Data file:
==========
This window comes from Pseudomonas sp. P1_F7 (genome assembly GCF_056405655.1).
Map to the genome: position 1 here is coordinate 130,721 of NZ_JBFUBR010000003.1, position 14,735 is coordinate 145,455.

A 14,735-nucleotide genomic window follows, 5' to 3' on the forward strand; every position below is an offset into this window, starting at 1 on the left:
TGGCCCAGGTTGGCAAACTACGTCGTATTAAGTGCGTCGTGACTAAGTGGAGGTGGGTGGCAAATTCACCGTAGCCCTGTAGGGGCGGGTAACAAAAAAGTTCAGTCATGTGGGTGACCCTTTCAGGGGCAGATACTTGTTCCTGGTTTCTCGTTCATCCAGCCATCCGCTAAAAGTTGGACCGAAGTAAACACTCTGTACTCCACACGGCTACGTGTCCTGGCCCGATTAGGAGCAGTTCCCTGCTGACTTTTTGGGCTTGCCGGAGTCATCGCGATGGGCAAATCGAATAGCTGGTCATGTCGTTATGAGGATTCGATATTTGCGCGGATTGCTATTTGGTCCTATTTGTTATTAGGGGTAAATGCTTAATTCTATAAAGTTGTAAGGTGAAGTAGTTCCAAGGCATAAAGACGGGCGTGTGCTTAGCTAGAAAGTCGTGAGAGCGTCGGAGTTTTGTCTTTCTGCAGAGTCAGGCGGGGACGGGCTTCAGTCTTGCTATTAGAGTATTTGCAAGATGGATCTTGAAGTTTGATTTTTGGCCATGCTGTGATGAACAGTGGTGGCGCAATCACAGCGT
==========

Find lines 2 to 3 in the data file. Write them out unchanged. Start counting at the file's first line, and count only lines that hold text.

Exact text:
Map to the genome: position 1 here is coordinate 130,721 of NZ_JBFUBR010000003.1, position 14,735 is coordinate 145,455.

A 14,735-nucleotide genomic window follows, 5' to 3' on the forward strand; every position below is an offset into this window, starting at 1 on the left: